A new study published online in the journal Gut has found that a high fat diet was associated with unfavorable changes in the type and numbers of gut bacteria-collectively known as the microbiome - as well as a rise in inflammatory triggers in the body.
These effects may sow the seeds for the development of metabolic disorders, such as diabetes, and heart disease and stroke over the longer term, warn the researchers.
‘The higher fat diet was associated with significant and potentially detrimental changes in long chain fatty acid metabolism, resulting in higher levels of chemicals that are thought to trigger inflammation. The opposite was true for the low fat diet.’
The findings may be particularly important for countries where dietary habits are becoming more 'Westernised' in tandem with increasing levels of population wealth, they add.
Previous experimental research suggests that a high fat diet creates an imbalance in gut bacteria and makes the gut 'leaky', while observational studies suggest that diet is strongly linked to the volume and type of bacteria in the gut.
The researchers wanted to see if different levels of dietary fat might alter gut bacteria in healthy young adults from China, where dietary habits are moving from a traditional low fat, high carb diet, to one relatively high in fat and low in carbs.
The researchers split 217 healthy 18 to 35-year olds of normal weight into three dietary groups by altering the ratio of carbs-white rice and wheat flour-and fat-mostly soybean oil-but otherwise, keeping fibre and protein content the same.
The three diets were: low fat, equivalent to 20 per cent of energy intake; moderate fat, equal to 30 per cent of energy intake; and high fat, accounting for 40 per cent of energy intake.
Each participant stuck to their particular diet for six months, and its impact on their gut bacteria and inflammatory triggers was assessed in blood and faecal samples taken at the start and end of the six months.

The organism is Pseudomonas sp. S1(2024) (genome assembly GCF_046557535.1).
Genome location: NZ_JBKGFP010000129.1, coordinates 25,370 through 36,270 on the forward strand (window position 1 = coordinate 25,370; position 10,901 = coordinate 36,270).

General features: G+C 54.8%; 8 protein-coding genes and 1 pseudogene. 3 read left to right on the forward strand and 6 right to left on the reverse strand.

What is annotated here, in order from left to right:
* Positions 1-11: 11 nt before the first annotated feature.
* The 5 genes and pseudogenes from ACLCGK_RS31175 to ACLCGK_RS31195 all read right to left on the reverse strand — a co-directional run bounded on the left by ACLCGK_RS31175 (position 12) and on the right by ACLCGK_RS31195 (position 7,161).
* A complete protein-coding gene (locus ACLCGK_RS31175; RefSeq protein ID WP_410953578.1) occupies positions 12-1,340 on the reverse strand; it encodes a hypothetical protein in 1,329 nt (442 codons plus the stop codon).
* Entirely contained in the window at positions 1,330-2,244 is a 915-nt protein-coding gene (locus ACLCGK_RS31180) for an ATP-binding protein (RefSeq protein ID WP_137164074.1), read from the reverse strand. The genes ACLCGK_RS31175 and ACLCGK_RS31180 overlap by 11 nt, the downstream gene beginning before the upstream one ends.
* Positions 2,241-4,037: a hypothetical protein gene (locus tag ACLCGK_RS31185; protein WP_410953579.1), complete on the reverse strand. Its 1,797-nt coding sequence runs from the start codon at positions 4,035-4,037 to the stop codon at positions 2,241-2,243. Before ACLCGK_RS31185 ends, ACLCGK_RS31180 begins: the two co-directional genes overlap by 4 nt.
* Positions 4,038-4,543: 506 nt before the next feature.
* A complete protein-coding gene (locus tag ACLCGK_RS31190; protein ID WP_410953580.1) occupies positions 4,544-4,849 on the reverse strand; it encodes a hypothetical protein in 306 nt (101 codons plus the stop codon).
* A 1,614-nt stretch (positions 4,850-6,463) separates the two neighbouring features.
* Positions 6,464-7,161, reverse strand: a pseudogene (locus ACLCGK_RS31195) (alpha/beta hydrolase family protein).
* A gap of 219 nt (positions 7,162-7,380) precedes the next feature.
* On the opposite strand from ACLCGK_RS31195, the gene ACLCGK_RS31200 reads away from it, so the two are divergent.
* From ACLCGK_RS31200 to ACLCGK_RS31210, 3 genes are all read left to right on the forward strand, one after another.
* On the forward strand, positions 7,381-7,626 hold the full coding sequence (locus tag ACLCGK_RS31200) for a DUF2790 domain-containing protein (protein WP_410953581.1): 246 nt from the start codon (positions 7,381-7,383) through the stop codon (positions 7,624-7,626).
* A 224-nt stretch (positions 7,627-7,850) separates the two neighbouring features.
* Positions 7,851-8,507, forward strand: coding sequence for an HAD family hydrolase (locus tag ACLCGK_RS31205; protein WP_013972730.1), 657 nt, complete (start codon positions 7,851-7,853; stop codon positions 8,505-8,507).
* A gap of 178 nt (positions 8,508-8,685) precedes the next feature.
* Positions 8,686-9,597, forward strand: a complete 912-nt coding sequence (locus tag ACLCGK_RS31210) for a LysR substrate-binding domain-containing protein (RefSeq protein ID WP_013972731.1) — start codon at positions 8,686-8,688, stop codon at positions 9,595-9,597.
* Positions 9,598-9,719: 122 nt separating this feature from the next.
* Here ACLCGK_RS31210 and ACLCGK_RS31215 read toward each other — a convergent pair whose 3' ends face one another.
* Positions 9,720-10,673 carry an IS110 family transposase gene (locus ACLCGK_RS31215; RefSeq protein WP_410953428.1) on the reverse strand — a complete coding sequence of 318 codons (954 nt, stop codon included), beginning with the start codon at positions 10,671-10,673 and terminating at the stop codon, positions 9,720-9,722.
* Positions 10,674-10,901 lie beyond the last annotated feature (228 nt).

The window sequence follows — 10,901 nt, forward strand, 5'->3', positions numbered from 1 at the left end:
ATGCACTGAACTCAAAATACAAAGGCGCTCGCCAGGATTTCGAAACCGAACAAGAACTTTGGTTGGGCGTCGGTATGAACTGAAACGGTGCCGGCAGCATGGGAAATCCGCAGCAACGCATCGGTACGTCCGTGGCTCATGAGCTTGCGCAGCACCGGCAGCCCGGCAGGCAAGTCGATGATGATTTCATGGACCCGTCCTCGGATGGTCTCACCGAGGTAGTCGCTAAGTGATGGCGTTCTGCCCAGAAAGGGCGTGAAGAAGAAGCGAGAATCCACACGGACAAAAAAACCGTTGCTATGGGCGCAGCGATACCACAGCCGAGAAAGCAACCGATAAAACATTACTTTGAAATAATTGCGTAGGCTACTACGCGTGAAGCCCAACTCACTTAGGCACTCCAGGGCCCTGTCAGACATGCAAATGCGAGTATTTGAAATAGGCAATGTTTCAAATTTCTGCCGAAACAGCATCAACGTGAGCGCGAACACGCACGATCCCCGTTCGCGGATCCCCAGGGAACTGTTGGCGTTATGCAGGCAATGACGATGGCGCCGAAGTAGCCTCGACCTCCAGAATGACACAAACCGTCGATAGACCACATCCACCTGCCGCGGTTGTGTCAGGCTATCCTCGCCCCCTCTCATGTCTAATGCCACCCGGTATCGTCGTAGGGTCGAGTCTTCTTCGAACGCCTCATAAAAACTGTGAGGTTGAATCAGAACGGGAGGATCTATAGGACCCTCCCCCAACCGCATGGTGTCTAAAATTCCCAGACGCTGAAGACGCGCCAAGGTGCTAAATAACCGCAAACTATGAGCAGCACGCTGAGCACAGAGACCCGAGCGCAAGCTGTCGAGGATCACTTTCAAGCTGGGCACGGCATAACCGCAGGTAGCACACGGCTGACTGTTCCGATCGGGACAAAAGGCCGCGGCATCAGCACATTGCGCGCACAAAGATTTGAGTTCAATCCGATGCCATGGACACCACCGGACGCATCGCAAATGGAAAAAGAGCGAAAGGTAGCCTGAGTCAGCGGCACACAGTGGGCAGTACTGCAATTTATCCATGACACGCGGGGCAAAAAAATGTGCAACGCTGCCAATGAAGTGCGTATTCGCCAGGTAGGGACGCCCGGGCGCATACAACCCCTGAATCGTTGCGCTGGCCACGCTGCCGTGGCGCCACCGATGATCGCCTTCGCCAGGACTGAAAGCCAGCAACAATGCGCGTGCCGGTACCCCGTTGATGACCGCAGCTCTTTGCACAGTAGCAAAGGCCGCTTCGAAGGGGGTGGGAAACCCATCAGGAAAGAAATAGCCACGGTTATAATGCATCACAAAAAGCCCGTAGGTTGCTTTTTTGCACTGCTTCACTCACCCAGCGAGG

After six months participants in all three groups had lost weight, with those on the low fat diet losing the most. But certain changes, with potential implications for long term heath, were evident in the samples from the high fat diet group.
Although there were no major changes in the overall volume of gut bacteria among the three groups, the numbers of beneficial bacteria that produce short chain fatty acids, including butyrate, had increased in the low fat diet group.
Butryate is a key energy source for bowel cells and has anti-inflammatory properties.
By contrast, the numbers of these beneficial bacteria had fallen in the high fat diet group, while numbers of 'unhelpful' bacteria that have been found in the guts of people with type 2 diabetes, for example, had increased.
Certain bacteria, such as Blautia species, which were associated with lower cholesterol levels, were abundant among those on the low fat diet. Bacteroides species, which were associated with higher cholesterol levels, were more common among those on the high fat diet.
The researchers emphasise that sampling was only done at the start and finish of the trial, and a more complete picture of microbial changes would have emerged with more frequent sampling.
And as all three groups lost weight, it's not entirely clear whether the weight loss prompted the changes seen, or vice versa, and as the study participants were all young, healthy, and of normal weight, the findings might not be more widely applicable, they add.
But the findings do seem to illustrate the need to curb dietary fat intake, they suggest.
"Compared with a lower fat diet, long-term consumption of a higher fat diet appears to be undesirable....for young healthy adults whose diet is in transition from the traditionally consumed lower fat, higher carbohydrate diet to one characterised by an appreciably higher fat content," the researchers conclude.
But their findings might also have implications for other countries, they suggest. "These findings might also have relevance in developed countries in which fat intake is already high," they add.